If you have a garden, then it is unlikely that it will produce enough material to create the conditions necessary in a compost heap to bring about rapid fermentation and decay. As a result, compost heaps are little more than neglected rubbish dumps. Fortunately, there are many ways to improve this situation. A compost heap can be built up with extra material brought in from outside the garden, such as kitchen scraps or fallen leaves.
A compost heap will only thrive if it has enough air, water, nitrogen, non acidic conditions and high temperature. The material in the heap is broken down by bacteria and other micro-organisms. Woody material will not be broken down by bacteria. Any tough stems should be cut into small pieces before putting them on the compost heap.
You should never use obviously diseased plant material in the compost heap because the disease will spread with the compost. Take care not to use the roots of perennial weeds, as well as annual weeds which are carrying seeds.
It is often said that the best compost is made from soft rubbish, such as dead leaves, lettuces, peelings from the kitchen, beetroot leaves and dead flowers, leafy hedge clippings and lawn mowing. Do not use cooked scraps or anything containing grease. Build the compost heap into a regular shape, so that it is less likely to become dry around the edges. The heap should be made directly on the soil, so that any excess water can drain away. The soil should be well drained.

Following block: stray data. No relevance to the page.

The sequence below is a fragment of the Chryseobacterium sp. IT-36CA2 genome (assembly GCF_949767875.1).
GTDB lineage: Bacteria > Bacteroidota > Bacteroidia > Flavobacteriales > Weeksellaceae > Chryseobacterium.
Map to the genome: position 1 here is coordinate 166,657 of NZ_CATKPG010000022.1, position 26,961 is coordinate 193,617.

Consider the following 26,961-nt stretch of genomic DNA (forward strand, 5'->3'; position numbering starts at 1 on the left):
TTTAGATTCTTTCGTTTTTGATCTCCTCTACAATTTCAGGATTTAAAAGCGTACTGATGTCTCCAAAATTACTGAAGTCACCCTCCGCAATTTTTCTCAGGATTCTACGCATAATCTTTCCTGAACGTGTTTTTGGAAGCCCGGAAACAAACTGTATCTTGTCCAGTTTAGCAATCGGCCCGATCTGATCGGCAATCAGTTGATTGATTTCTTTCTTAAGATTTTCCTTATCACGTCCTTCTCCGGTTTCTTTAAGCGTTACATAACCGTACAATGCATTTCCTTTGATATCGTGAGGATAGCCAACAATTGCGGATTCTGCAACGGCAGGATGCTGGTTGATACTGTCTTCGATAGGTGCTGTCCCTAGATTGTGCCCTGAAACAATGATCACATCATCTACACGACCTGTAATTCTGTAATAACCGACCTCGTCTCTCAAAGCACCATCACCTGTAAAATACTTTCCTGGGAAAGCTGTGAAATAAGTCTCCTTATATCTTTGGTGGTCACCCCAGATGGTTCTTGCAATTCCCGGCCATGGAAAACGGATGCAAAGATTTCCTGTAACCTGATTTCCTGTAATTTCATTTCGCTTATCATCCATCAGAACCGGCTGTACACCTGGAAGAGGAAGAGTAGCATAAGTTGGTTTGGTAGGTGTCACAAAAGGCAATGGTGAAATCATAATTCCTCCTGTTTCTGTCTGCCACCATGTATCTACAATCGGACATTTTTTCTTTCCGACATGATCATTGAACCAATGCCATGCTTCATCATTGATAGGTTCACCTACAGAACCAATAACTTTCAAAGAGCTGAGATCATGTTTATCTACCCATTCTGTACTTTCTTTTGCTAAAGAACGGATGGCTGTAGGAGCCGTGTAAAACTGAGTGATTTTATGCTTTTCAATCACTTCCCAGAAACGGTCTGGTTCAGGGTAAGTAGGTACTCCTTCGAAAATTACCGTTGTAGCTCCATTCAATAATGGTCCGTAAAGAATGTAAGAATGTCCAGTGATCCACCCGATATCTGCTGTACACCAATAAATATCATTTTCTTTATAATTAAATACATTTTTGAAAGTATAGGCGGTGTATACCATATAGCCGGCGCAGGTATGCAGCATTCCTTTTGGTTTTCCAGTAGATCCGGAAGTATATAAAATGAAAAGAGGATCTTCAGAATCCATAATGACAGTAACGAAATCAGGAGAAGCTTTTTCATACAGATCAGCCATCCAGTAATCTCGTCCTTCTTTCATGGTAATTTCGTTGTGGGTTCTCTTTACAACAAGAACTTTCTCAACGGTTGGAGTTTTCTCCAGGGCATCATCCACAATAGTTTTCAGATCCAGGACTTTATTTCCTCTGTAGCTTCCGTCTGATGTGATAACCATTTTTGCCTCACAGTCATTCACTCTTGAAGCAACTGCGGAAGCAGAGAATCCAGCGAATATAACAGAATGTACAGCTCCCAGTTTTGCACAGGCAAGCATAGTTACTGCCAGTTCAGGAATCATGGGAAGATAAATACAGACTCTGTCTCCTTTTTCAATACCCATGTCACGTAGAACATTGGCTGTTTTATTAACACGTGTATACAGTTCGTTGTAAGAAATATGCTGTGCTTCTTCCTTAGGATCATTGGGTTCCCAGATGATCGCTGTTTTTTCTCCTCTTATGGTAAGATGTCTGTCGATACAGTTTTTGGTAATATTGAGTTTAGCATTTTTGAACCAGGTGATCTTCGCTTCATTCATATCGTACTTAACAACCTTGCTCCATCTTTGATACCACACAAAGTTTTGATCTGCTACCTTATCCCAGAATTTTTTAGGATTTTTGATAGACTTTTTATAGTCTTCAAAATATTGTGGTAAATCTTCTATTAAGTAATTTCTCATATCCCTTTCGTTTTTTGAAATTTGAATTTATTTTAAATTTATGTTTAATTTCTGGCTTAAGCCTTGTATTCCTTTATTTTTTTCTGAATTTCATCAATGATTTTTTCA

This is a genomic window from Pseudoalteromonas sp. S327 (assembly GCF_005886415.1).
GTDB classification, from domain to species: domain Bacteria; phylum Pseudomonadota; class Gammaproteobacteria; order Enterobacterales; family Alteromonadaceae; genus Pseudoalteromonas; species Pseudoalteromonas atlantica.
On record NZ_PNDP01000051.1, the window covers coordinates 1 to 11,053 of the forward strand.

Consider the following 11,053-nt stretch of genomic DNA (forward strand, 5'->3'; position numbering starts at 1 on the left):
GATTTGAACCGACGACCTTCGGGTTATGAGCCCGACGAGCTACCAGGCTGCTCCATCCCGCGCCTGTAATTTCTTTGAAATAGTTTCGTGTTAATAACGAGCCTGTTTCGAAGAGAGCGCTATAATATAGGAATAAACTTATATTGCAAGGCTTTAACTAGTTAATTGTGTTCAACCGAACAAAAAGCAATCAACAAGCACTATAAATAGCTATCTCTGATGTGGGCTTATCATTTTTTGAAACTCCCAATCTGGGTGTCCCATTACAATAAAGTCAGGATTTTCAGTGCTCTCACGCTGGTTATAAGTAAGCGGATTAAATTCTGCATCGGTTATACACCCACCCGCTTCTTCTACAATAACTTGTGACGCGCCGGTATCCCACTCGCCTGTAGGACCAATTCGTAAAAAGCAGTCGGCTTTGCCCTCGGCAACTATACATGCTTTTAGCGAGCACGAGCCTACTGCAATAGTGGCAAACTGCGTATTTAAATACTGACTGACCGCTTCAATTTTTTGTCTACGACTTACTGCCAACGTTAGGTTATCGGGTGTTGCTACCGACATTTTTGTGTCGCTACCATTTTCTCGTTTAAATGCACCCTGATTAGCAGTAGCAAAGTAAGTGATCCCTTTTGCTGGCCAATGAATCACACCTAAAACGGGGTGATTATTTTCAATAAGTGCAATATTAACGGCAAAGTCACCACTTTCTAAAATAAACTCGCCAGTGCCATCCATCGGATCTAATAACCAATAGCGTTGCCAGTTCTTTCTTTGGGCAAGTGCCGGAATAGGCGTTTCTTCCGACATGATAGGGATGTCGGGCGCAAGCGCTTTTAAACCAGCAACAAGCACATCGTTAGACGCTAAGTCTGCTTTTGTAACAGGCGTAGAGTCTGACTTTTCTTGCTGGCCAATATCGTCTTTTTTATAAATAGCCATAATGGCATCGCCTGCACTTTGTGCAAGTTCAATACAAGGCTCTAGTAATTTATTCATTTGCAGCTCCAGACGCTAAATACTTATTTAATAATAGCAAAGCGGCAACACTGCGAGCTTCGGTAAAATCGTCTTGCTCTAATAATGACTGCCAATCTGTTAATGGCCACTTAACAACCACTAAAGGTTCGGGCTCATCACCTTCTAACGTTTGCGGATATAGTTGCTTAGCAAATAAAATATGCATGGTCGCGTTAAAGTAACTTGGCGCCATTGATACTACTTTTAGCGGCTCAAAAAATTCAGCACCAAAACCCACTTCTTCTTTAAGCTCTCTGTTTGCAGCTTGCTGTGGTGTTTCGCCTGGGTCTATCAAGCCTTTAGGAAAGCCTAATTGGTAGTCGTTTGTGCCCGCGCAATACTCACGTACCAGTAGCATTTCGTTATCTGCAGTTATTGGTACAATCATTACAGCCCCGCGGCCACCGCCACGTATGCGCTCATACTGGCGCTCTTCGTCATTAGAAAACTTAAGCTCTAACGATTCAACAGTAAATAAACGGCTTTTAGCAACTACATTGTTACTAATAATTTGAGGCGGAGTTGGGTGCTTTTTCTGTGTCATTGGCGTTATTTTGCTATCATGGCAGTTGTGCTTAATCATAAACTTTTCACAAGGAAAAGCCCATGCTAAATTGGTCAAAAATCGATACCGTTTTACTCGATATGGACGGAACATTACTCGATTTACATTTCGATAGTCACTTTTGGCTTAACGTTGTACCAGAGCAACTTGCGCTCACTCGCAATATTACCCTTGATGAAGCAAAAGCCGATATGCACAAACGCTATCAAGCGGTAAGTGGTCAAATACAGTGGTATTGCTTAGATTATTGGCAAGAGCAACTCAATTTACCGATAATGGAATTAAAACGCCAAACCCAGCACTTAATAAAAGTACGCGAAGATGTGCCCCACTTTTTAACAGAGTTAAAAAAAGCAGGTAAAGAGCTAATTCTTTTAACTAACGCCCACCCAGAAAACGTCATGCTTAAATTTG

You can buy readymade compost bins or make an open topped wooden box, leaving spaces between the side boards to let air through. They can also be made of brick providing a few bricks are left out in the sides in order to let the air in. If you prefer a free standing compost heap, you should build it up with gently sloping sides to the required height. It is always useful to do further reading on this subject. The choice is yours.